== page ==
The newly constructed and in sea trials SSBN of the “Borej”-Class, Alexander Newski and Wladimir Monomarkh are scheduled officially to execute test launches of the SLBM “Bulova” still this year, with one submarine launching a single missile whereas the other one is to fire a salvo. It is known that the First of Class SSBN of the “Borej”-Class, the Yuri Dolgeruki (commissioned on 10 January 2013), has executed 4 successful test launches of the “Bulova” in 2011. With that, 4 “Borej”-Class SSBN will be either in service (1), doing sea trials (2) or are under construction (1). Still in 2013, SSBN No. 5 (the Alexander Suvorov) and No. 6 (the Mikhail Kutuzov) will be laid on keel. The Alexander Newski will be commissioned at the end of this year, and the Wladimir Monomarkh is to follow in 2014. As a reminder: The SSBN of the “Borej”-Class will be the future carrier of the Russian sea-based nuclear deterrence, replacing with their 8-10 units the long time serving “Delta III”-, “Delta IV”-, and “Typhoon”-Class submarines.

New news also about the SSGN of the “Yasen”-Class (Project 885, NATO Designation: “Graney”-Class). We reported about these submarines the last time in our “Flotsam” issue of June 2011. They are planned to replace the SSN/ SSGNs of the “Alpha”- and “Akula”-Class, and we reported in June 2011 about the commissioning intended for the end of 2011 of the “Severodvinsk” (K-329) as the First of Class – but we were badly advised to do that, see our remark above, since the commissioning has been postponed for a long time. Also, the completion of the construction of the second SSGN of this class, the Kazan (keel-laid in July 2009), is rather unclear. However, there is confirmation of the start of construction of SSGN No. 3 (the Novosibirsk) in July 2013. Moreover, the name for SSGN No. 4 has been announced: It will be “Ufa”. Now, the commissioning of the Severodvinsk has been announced to occur still in 2013. With that, a ten years long saga of this SSGN will find an end since its keel-laying in 1993, caused by many interruptions and stops in construction due to technical but foremost financial problems. The commissioning planned in 2011 had to be postponed due to unsatisfactory sea-trials. Experts see a building program of 6-8 units of this class. Their main armament will be composed of “Kalibr” – Cruise Missiles (NATO designation: SS-N-27) and “Onix” Anti-Ship Missiles (NATO designation: SS-N-26). Still in November 2011 reports were published about an building order for initially 4 “Yasen”-Class SSGNs, to be delivered until 2016.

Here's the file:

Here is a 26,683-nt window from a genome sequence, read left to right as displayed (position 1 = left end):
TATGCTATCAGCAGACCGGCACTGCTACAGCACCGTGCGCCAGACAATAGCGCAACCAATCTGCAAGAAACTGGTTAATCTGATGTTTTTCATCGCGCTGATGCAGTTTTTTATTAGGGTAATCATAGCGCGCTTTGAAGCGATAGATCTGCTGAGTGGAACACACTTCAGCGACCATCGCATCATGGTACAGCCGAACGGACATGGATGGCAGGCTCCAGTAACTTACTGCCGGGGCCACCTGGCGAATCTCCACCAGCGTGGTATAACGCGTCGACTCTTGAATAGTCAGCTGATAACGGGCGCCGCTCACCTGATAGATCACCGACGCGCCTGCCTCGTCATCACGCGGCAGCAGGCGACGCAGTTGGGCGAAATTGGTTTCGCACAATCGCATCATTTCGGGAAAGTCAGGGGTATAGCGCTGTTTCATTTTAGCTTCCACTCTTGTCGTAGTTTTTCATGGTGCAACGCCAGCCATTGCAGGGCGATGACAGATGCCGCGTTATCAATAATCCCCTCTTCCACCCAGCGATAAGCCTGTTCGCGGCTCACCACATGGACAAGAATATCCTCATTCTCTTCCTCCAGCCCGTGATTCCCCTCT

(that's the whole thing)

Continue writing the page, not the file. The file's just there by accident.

Wreckage of U-580 discovered

On 01st of July 2013 members of a diving club from Kaunas in Lithuania discovered the wreck of the believed to be Kriegsmarine U-boat U 580 off the coast of Lithuania. That U-boat was commissioned on 24 June 1941 at the Blohm & Viss shipyard at Hamburg under its Commanding Officer, Oberleutnant zur See (= Lieutenant) Hans-Günther Kuhlmann. During its basic and combat training in the Baltic Sea it collided on 11 November 1941 about 8 nm off the port of Memel (today: Klaipeda) with the target demonstrating vessel “Angelburg”. 12 men from the 44 men strong crew did not survive the accident. Although the news about the “discovery” made some headlines, the exact location of a wreck at this position was known since the sinking of U 580. There were a number of reasons in the past why that wreckage in just 37 meters water depth was not salvaged. With that, it remained a war grave for more than 70 years and will continue to be, hopefully spared from more or less meaningful activities by divers.

The basic and combat training by the various training establishments of the Kriegsmarine in the Baltic Sea (see the link to the Württembergische Landesbibliothek/ wlb and its overview) was extremely demanding and has led to quite a number of incidents and even accidents. Most tragic was the collision of U 583 with U 153 on 15 November 1941 (i.e. four days after the loss of U 580) in the Danzig Bight with the total loss of U 583 and its entire crew of 45 men, as well as the collision of U 612 with U 444 on 06 August 1942 in the Danzig Bight, with the total loss of U 612, luckily 43 men of the 45 men strong crew could be rescued.